The makers of the new Star Wars film have clashed with conservationists over their occupation of a remote island off the coast of Ireland.
As filming started on sea-swept Skellig Michael - 12 kilometres off Co Kerry - heritage chiefs and environmentalists have warned about the impact on the rocky outcrop.
The steep island, which dramatically rises more than 700 feet out of the Atlantic Ocean, is home to puffins, manx shearwaters and storm petrels as well as Guillemots and Kittiwakes.
Film director JJ Adams and actor Mark Hamill - who played Luke Skywalker in the original trilogy - are among the cast and crew on the set of the latest production, Star Wars: Episode VII.
It is believed shooting on the Unesco World Heritage Site - a former monastic settlement - has been brought forward several weeks, threatening the rare birds which are in the middle of their breeding season. Unesco has contacted the Irish Government asking for a report. Roni Amelan, of Unesco headquarters in Paris, said they want information on concerns about the preservation of the site and particularly any impact on wildlife.
Stephen Newton, a seabirds expert with Birdwatch Ireland, said he can't get onto the island to check the important colony because of a massive security lockdown, led by the Irish Navy.
Mr Newton said he was asked by the film producers only days before shooting was to begin if he would help them with an impact assessment to secure permits for filming. But he refused, arguing it would take several weeks to assess, as many of the species breed underground or in rocky crevices where it would be difficult to see what damage is being done.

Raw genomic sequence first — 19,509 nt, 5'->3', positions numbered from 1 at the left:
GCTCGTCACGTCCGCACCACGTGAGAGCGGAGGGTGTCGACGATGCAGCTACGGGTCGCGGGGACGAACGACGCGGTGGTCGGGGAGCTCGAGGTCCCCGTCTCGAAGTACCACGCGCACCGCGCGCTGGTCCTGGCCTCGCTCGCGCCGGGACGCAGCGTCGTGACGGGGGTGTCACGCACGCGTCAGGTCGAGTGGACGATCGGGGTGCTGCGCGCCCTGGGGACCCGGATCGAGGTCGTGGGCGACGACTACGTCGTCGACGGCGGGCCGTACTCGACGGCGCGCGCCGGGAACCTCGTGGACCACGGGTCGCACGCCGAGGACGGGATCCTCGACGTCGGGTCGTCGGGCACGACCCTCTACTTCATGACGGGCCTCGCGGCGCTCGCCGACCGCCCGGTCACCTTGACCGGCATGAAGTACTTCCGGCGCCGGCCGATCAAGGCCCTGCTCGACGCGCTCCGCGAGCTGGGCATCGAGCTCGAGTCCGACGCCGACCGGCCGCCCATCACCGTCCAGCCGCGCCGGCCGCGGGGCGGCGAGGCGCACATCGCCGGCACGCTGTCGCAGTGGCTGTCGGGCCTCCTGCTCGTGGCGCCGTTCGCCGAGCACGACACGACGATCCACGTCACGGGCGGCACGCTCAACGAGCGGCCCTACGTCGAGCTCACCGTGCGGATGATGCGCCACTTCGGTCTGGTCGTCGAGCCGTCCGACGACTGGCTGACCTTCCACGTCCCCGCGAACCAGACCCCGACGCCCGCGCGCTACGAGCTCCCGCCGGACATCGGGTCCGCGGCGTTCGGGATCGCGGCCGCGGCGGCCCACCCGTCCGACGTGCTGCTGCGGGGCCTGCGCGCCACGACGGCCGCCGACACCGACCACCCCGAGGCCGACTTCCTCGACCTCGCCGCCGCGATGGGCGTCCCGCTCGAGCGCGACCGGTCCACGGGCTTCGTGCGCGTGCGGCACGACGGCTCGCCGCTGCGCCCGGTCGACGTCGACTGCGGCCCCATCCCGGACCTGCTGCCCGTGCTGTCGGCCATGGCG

The conservationist said the island has been "hijacked" for the shoot which is expected to last several days. He has demanded Dublin's Heritage Minister Heather Humphreys publish the expert advice she received before signing off on the necessary consents for the use of Skellig Michael.
The Irish Defence Forces confirmed a two-mile exclusion zone has been set up in the waters around the island, which is being patrolled by the 48 million euro LE Samuel Beckett naval ship. Fishermen and other seafarers have been ordered to stay away from the zone until midnight on Wednesday.